Taking the train in Japan: the guide

Unavoidable mean of transportation on the archipelago, the train presents some characteristics that need to be understood and learned.

Since travelers ask themselves lots of questions about how it works, we chose to synthesis some good information to know, in order to approach quietly and with serenity Japan's railway system, and to use it in the best possible conditions.

Different types of trains

We can simply categorize Japanese trains according to their velocity. Below are listed the most common, from the fastest to the slowest:

  • Shinkansen (新幹線): high speed trains, bullet trains, they are called differently depending on the part of the world. Japanese bullet trains are operated and owned by JR, on exclusives railways with mandatory tickets or Pass
  • Limited Express (特急 tokkyû): an "under Shinkansen" way less fast but which, as well, only stops at the biggest stations
  • Semi Express (準特急 juntokkyû ou 準急 junkyû): only on some private companies
  • Express (急行 kyûkô ou 通勤 tsûkin at rush hours): one of the most common types of trains, practical to go outside the big cities without loosing too much time
  • Rapid (快速 kaisoku): not so rapid as its name says, it stops at numerous stations
  • Local (普通 futsû): the slowest of all, but offers a complete service as it stops at all stations

These distinctive types explain important diversity in duration, despite the same geographical distance.

Shinkansen apart, inside the cars above the doors, the diagram of the line shows the precise stations where stop the different types of train, from the fastest (on the top) to the slowest (on the bottom). Since we pay the ticket depending on the covered distance, it is often faster and smarter to ride a fast train on the longest part of the journey and then change for a local just before your arrival station.

Note that it's forbidden to eat or drink in trains, except in the Shinkansen and (usually) Limited Express trains.

Shinkansen: the Emperor

Since 1964, it's the star of Japanese trains.

A lot more expensive than the others, it happened also to be the fastest: its public velocity can easily excess 300km/h, while the latest magnetic tests powered it up to 600km/h / 375mph!

Using only its dedicated railways, its number of lines is carefully measured. Sometimes, full train stations are exclusive to Shinkansen, that you can recognize by the prefix “Shin”, just like Shin-Osaka which is 4 km North of Osaka station.

Here are the several regional Shinkansen, listed from North to South:

Line From To Distance Intermediary stations
Tohoku Shin-Hakodate 
Sapporo in 2035
Tokyo 714 km Shichinohe-Towada, Hachinohe, Ninohe, Morioka, Shin-Hanamaki, Kitakami, Mizusawaesashi, Ichinoseki, Kurikoma-Kogen, Furukawa, Sendai, Fukushima, Koriyama, Utsunomiya, Omiya, Ueno
Akita Morioka Akita 127 km Omagari, Kakunodate, Tazawako
Yamagata Fukushima Shinjo 149 km Yonezawa, Takahata, Akayu, Kaminoyama-Onsen, Yamagata, Tendo, Sakurambohigashine, Murayama, Oishida
Joetsu Tokyo Niigata 334 km Ueno, Omiya, Kumagaya, Takasaki, Jomo-Kogen, Echigo-Yuzawa, Urasa, Nagaoka, Tsubamesanjo
Hokuriku Tokyo Kanazawa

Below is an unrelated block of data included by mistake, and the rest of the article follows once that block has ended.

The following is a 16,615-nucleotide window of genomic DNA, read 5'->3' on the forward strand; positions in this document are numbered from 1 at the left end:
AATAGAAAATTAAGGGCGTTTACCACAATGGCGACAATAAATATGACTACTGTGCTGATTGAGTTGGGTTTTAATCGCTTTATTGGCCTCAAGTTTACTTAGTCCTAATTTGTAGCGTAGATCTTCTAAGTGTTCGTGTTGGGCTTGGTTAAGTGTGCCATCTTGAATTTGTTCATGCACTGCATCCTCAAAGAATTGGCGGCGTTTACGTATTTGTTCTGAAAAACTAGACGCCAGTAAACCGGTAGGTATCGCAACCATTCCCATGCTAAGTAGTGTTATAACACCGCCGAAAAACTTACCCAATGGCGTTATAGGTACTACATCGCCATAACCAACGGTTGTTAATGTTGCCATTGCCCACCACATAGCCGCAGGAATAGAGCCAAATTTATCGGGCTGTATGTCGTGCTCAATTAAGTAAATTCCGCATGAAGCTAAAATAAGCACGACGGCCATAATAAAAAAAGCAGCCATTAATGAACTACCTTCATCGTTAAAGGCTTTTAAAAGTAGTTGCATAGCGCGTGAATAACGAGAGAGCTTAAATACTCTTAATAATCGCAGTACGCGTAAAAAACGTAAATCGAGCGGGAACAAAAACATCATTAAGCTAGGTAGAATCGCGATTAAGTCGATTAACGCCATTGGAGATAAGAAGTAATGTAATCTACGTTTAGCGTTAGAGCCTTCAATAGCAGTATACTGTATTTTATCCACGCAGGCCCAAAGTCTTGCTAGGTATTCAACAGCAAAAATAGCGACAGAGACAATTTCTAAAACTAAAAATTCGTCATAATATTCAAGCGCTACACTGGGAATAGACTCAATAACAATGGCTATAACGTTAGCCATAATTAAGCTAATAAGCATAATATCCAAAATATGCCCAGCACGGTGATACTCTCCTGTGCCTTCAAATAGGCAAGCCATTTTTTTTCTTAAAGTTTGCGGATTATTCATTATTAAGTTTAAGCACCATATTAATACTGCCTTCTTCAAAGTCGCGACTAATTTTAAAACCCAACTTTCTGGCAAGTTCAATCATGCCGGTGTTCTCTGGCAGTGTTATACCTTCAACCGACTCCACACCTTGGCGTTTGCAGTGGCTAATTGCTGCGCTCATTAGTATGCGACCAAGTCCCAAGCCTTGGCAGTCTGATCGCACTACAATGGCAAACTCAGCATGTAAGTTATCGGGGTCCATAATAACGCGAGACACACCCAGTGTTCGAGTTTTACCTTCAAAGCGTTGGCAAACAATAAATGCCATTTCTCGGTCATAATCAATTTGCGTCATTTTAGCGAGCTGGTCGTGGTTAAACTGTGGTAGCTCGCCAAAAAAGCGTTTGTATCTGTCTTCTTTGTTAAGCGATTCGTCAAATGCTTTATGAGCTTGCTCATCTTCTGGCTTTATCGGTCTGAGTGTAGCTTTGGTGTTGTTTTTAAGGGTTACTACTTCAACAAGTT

Tsuruga in 2025
451 km Ueno, Omiya, Takasaki, Nagano, Joetsumyoko, Itoigawa, Kurobe-Unazukionsen, Toyama, Shin-Takaoka
Tokaido Tokyo Shin-Osaka 553 km Shinagawa, Shin-Yokohama, Atami, Shizuoka, Hamamatsu, Nagoya, Gifu-Hashima, Maibara, Kyoto
Chuo (in 2027) Tokyo Nagoya
Shin-Osaka in 2045
- route map not yet known
Sanyo Shin-Osaka Hakata (Fukuoka) 644 km Shin-Kobe, Okayama, Fukuyama, Hiroshima, Shin-Yamaguchi, Kokura
Kyushu Hakata Kagoshima-Chuo 289 km Shin-Tosu (> Nagasaki in 2022), Kurume, Kumamoto, Sendai

From Shin Aomori (North of Honshu) to Kagoshima (South of Kyushu) there are about 2,200 kilometers of Shinkansen lines, completed by 200 additional lines in March 2016 from Hakodate (South of Hokkaido)

Click here on our map to show it bigger:

Map of Shinkansen lines in Japan

The Shinkansen also is declined in several types, whose fastest are those stopping in fewer stations. Here are the main types (names depending on the regions):

  • Nozomi / Mizuho / Hayabusa (equivalent to an Express), the first two not being compatible with a JR Pass
  • Hikari / Sakura (equivalent to a Rapid)
  • Kodama / Tsubame (equivalent to a Local)

A good piece of information: the journey between Tokyo and Kyoto lasts 2h20 with a Nozomi, 2h40 with a Hikari and 3h30 with a Kodama train. The Nozomi was inaugurated in 1992.

To celebrate the 20 years old birthday of theEvangelion anime, JR created a Kodama with the colors of the Eva-01, circulating from the 7th of November 2015 to March 2018 (more here and there).

The Shinkansen technology is recognized across the world since at the end of 2015, Japan announced developing high speed train projects in India and in the US (between Dallas and Houston) during the coming years.

The next Shinkansen in Japan (serie N700S "Supreme") will be inaugurated in 2020 and its 16 cars will weight 11 tons less than the current trains. It will not be faster (300km/h) but will consume less and offer individual electrical plugs. The Green Car passengers will benefit of 15% more space for their legs.

How to purchase a train ticket in Japan

We can not say it too often : for all information about schedule, hours, prices and stops, the Hyperdia website or application is your best friend. However, it's not possible to order a train ticket online.

Before purchasing a ticket, it is advised to first choose which company you want:

  • Japan Railways / JR (national, sometimes privatized) which covers the most used journeys, cut in several regional parts from the North to the South : Hokkaido, East, Central, West, Shikoku and Kyushu